Far surface resolution is the ability to clearly distinguish signals from
the back surface when the sound beam is normal to that back surface.
power - A measure of the ability of an ultrasonic system to separate
two signals close together in time or distance.
- A circuit having an inductor and capacitor connected in series or parallel.
When inductive reactance equals capacitive reactance the circuit is tuned
or in resonance.
- A method using the resonance principle for determining velocity, thickness
or presence or laminar discontinuities.
Circuits - A circuit containing capacitance and
Frequency - The frequency at which a body vibrates freely after being
set in motion by some outside force.
(vector field) -
When two or more magnetizing forces operating in different directions are
simultaneously applied to a ferromagnetic material, a resultant field is produced,
having a direction of the applied magnetizing forces. Such a field is also
referred to as a vector field. If either or both of the applied magnetizing
forces are themselves varying in direction or amount, the resultant field
is moving or swinging in direction and strength. Such a moving resultant field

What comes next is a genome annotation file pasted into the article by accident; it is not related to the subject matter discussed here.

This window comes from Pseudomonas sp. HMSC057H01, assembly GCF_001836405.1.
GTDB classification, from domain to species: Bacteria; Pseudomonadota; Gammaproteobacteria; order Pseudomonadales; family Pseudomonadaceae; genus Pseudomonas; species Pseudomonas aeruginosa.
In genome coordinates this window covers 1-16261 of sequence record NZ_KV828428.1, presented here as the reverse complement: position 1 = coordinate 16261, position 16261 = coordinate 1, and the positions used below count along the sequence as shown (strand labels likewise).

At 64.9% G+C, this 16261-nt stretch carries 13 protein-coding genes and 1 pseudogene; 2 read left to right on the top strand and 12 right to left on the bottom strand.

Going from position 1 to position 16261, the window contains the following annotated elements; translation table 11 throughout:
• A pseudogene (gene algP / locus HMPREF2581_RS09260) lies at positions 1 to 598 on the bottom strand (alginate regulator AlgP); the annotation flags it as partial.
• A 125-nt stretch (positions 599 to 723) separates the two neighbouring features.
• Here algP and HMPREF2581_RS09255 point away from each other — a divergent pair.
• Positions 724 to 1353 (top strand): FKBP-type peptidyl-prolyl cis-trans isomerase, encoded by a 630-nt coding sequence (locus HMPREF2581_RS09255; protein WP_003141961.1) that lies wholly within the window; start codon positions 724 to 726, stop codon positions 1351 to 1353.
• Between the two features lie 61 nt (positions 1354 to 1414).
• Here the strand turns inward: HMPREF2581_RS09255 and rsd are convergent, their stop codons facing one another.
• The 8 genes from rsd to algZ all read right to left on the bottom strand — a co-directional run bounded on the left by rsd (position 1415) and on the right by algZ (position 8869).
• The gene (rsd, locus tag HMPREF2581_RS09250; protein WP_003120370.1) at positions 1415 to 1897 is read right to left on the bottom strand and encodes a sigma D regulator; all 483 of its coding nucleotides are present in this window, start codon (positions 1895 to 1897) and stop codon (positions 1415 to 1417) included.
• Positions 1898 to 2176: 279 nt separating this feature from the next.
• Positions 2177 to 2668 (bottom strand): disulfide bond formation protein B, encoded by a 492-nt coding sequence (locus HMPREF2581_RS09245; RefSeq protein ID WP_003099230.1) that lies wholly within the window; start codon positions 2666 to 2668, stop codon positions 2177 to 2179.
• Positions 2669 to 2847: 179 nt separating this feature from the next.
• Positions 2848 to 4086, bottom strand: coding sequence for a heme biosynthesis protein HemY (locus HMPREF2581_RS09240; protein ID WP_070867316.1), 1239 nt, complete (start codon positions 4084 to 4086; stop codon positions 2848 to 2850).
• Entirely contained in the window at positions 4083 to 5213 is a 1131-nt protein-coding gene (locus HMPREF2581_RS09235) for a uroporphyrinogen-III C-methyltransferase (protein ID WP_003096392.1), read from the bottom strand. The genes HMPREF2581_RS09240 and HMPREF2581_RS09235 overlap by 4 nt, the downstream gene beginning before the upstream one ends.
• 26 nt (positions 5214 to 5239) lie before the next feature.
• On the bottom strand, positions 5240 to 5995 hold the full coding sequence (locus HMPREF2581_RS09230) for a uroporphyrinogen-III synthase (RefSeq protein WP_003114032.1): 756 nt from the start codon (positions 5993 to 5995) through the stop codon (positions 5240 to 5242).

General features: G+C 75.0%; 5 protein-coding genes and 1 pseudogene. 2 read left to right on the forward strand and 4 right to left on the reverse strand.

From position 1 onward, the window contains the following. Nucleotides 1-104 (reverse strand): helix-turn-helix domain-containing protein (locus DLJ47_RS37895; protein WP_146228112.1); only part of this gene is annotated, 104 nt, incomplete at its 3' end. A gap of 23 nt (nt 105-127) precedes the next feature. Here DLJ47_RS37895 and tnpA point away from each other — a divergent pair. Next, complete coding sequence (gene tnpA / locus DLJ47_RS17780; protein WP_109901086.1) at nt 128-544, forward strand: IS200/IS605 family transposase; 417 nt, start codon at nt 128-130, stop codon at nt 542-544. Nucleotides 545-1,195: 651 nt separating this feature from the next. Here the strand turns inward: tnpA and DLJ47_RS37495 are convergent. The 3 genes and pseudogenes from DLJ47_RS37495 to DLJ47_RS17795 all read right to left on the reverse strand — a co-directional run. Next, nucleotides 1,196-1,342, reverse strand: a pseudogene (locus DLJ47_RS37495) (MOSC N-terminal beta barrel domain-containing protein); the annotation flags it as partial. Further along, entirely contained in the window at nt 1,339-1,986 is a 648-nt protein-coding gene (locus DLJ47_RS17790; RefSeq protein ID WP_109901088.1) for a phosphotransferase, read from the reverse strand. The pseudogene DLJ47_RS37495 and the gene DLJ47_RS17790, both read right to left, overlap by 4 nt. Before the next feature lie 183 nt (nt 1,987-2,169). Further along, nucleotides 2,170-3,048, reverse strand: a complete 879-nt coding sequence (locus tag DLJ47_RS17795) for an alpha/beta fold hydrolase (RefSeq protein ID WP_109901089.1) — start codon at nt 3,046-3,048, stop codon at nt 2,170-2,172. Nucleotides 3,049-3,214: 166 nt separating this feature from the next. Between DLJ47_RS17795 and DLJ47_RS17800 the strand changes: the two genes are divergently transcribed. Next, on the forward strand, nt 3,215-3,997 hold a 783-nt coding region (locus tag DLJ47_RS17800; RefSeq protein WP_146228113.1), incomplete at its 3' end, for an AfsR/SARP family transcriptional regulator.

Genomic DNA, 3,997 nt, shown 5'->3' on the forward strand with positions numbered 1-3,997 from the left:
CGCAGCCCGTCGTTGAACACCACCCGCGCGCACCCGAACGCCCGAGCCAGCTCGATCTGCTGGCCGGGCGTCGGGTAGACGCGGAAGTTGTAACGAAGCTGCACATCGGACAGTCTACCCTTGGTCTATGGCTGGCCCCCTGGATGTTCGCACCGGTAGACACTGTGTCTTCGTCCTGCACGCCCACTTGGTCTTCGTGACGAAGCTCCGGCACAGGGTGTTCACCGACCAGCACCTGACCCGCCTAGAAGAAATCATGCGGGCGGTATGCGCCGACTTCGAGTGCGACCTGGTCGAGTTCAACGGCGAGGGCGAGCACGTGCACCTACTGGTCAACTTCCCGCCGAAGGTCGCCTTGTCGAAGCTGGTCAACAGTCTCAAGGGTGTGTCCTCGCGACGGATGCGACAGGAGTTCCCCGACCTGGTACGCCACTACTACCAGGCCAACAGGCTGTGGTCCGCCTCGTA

is sometimes referred to as a "swinging field."
- The property of a given material of retaining, to a greater or lesser degree,
some amount of residual magnetism.
- RF Display
- See radio frequency display.
Method - A test method for bonded structures in which unbonds are
indicated by increased amplitude of ringing signals.
- Closely spaced multiple signals caused by multiple reflections in a thin
- Signals caused by continued vibration of a transducer.
- The time that the mechanical vibrations of a transducer continue after the
electrical pulse has stopped.
- The process of removing liquid penetrant inspection material from the surface
of an item by means of washing or flooding with another liquid, usually water.
Also termed "Wash."
- An ionization-type instrument designed to measure radiation dose.
- A unit of exposure dose of ionizing radiation. It is that amount of gamma
or x-rays required to produce ions carrying 1 electrostatic unit of electrical
charge in 1 cubic centimeter of dry air under standard conditions.
Equivalent Man (REM) - The biologically effective does in rems is the radiation does in rads multiplied
by a "quality factor" which is an assessment of the effectiveness
of that particular type and energy of radiation.
- A measure of radiation intensity of X-rays or
(of a Notch)
- The innermost part of a stress concentration, such as the bottom of a thread
Angle - In a dual element delay line transducer, the angle by which
the transducer elements of the delay line are tilted to direct the beams of
the two elements to intersect at a specified zone in the medium.
- A crack in either the weld or heat-affected zone at the root of a weld.
- The depth to which weld metal extends into the root of a joint.